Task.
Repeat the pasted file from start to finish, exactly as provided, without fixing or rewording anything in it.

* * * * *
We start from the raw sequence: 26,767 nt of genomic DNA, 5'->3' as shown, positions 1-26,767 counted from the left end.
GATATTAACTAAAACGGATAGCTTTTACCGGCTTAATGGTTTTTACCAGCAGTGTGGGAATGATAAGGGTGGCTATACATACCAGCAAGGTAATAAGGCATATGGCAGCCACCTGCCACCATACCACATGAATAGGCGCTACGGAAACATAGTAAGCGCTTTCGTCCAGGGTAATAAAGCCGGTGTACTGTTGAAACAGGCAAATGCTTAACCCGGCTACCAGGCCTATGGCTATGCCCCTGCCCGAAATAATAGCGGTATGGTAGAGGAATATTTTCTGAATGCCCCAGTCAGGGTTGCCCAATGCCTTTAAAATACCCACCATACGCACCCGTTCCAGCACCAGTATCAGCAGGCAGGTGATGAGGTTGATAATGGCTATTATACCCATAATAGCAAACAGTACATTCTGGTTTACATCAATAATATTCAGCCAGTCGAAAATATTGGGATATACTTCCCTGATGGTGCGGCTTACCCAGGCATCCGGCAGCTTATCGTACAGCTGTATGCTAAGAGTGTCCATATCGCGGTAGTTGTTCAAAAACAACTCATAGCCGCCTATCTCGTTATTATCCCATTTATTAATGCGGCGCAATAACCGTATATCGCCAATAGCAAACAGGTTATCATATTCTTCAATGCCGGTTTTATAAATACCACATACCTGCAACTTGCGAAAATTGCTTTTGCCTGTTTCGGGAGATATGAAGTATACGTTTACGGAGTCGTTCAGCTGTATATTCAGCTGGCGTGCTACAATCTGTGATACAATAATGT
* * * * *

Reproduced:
We start from the raw sequence: 26,767 nt of genomic DNA, 5'->3' as shown, positions 1-26,767 counted from the left end.
GATATTAACTAAAACGGATAGCTTTTACCGGCTTAATGGTTTTTACCAGCAGTGTGGGAATGATAAGGGTGGCTATACATACCAGCAAGGTAATAAGGCATATGGCAGCCACCTGCCACCATACCACATGAATAGGCGCTACGGAAACATAGTAAGCGCTTTCGTCCAGGGTAATAAAGCCGGTGTACTGTTGAAACAGGCAAATGCTTAACCCGGCTACCAGGCCTATGGCTATGCCCCTGCCCGAAATAATAGCGGTATGGTAGAGGAATATTTTCTGAATGCCCCAGTCAGGGTTGCCCAATGCCTTTAAAATACCCACCATACGCACCCGTTCCAGCACCAGTATCAGCAGGCAGGTGATGAGGTTGATAATGGCTATTATACCCATAATAGCAAACAGTACATTCTGGTTTACATCAATAATATTCAGCCAGTCGAAAATATTGGGATATACTTCCCTGATGGTGCGGCTTACCCAGGCATCCGGCAGCTTATCGTACAGCTGTATGCTAAGAGTGTCCATATCGCGGTAGTTGTTCAAAAACAACTCATAGCCGCCTATCTCGTTATTATCCCATTTATTAATGCGGCGCAATAACCGTATATCGCCAATAGCAAACAGGTTATCATATTCTTCAATGCCGGTTTTATAAATACCACATACCTGCAACTTGCGAAAATTGCTTTTGCCTGTTTCGGGAGATATGAAGTATACGTTTACGGAGTCGTTCAGCTGTATATTCAGCTGGCGTGCTACAATCTGTGATACAATAATGT